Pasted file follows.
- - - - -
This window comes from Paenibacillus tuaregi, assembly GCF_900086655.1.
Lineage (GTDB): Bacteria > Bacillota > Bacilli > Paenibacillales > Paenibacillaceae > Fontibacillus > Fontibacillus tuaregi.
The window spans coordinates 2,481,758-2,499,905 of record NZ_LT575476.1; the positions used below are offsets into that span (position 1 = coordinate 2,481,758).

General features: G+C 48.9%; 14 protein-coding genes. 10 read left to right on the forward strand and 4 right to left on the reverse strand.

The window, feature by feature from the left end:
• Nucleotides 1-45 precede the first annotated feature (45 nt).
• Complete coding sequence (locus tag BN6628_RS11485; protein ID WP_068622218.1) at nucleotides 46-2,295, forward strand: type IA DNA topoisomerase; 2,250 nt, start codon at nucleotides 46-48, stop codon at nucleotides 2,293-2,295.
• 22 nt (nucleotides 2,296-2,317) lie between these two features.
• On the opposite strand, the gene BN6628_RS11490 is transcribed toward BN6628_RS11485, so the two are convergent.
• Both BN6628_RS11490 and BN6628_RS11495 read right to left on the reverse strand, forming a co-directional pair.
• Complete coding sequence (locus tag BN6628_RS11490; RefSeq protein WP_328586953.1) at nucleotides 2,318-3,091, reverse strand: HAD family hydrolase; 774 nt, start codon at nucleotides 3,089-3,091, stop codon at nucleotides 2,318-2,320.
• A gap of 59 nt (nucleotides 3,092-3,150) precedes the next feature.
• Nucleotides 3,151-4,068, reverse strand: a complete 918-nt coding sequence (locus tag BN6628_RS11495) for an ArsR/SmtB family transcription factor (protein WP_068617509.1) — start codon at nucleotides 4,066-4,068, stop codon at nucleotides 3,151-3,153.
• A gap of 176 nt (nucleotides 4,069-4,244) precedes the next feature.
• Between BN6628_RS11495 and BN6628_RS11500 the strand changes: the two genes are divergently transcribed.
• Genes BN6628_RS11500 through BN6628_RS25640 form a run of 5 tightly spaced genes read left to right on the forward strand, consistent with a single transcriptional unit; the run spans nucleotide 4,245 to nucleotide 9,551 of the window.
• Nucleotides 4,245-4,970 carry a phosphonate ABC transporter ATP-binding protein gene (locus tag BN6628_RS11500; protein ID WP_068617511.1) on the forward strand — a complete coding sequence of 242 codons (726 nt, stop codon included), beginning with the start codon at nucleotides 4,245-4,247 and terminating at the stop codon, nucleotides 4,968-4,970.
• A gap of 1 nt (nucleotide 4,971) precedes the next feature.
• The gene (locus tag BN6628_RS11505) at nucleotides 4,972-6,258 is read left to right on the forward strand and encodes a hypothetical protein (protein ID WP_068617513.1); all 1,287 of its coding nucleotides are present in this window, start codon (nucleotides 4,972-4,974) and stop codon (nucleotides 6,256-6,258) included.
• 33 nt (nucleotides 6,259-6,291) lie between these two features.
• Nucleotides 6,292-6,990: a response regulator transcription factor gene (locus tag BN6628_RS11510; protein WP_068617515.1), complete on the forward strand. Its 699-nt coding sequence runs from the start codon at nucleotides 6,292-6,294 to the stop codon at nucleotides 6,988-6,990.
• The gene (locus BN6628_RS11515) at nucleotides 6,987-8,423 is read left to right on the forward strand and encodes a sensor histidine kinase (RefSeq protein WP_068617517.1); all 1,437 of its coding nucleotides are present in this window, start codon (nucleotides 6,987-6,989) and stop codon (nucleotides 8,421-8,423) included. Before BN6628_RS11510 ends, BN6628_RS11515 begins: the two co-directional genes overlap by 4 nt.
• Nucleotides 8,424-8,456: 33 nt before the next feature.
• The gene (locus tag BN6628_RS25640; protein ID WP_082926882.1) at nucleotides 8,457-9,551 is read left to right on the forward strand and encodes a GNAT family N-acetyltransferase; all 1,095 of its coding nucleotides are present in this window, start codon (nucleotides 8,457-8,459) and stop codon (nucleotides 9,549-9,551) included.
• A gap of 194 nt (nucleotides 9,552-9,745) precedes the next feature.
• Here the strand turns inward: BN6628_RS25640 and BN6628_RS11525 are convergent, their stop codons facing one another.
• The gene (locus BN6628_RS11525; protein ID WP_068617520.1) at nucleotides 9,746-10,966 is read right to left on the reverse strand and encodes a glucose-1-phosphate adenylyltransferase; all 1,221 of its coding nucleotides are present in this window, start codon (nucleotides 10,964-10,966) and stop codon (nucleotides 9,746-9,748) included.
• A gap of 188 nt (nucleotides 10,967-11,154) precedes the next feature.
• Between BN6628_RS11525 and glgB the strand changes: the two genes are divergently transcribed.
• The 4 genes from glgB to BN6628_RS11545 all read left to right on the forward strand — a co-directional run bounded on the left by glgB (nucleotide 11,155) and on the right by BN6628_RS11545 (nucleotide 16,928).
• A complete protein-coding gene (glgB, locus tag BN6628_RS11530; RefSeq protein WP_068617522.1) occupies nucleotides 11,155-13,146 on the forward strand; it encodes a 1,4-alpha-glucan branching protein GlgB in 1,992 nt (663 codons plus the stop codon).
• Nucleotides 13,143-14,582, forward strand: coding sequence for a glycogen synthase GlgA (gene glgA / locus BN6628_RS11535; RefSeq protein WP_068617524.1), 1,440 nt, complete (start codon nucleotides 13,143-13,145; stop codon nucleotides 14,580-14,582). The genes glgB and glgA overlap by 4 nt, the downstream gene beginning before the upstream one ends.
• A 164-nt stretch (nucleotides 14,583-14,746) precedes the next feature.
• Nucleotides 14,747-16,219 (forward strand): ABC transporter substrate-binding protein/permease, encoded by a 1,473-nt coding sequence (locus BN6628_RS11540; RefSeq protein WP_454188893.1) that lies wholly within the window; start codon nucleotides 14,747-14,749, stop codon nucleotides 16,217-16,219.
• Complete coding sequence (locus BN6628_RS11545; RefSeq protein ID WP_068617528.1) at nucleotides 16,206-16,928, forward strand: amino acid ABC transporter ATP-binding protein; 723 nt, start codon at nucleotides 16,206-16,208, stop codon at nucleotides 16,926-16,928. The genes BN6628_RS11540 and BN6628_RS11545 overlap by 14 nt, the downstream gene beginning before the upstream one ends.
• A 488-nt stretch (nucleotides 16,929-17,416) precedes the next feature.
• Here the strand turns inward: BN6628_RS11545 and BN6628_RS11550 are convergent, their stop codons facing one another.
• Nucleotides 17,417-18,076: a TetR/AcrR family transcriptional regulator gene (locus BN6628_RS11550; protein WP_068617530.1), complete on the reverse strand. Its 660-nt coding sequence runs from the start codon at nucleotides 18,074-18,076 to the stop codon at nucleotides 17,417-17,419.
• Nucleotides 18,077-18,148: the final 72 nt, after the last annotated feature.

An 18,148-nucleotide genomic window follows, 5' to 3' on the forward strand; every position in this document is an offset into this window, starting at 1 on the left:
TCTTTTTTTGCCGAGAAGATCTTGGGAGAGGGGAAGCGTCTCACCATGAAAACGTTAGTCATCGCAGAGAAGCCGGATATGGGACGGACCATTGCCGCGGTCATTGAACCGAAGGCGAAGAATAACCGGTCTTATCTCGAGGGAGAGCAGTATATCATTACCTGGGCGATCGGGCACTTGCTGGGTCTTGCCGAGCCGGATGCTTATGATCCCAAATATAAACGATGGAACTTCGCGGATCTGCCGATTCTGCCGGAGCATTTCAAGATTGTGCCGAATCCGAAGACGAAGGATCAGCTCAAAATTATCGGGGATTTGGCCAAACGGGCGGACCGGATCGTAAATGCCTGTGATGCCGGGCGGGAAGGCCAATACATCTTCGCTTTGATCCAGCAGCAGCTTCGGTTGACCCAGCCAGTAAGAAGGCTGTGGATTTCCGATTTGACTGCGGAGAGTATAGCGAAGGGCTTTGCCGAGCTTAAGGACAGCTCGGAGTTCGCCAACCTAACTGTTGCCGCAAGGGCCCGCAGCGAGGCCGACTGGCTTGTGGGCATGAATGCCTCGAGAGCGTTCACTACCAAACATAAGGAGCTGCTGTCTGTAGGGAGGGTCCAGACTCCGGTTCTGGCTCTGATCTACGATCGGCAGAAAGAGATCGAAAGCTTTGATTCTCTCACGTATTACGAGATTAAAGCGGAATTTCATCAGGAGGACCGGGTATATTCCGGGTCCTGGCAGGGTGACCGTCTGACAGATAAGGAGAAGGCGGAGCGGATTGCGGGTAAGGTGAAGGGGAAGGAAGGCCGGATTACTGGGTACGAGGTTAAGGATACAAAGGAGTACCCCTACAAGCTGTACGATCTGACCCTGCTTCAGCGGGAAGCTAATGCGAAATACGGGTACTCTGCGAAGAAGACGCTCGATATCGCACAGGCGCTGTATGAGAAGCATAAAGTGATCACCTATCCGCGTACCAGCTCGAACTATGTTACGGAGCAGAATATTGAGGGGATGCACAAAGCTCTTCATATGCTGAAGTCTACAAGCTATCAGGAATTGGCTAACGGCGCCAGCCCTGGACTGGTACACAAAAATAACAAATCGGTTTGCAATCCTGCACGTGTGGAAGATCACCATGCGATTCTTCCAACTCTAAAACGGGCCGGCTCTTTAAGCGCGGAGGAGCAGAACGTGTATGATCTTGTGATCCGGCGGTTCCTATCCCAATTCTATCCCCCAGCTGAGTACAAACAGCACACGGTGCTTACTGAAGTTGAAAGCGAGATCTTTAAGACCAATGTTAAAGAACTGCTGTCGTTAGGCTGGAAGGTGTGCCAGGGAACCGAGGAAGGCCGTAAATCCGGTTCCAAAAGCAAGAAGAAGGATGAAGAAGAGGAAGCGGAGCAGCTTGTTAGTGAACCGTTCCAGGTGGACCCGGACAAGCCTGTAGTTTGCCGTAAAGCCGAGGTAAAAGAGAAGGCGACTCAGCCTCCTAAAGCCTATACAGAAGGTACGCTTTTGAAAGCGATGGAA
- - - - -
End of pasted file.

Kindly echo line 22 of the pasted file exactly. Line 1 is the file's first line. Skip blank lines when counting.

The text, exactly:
• The gene (locus BN6628_RS11515) at nucleotides 6,987-8,423 is read left to right on the forward strand and encodes a sensor histidine kinase (RefSeq protein WP_068617517.1); all 1,437 of its coding nucleotides are present in this window, start codon (nucleotides 6,987-6,989) and stop codon (nucleotides 8,421-8,423) included. Before BN6628_RS11510 ends, BN6628_RS11515 begins: the two co-directional genes overlap by 4 nt.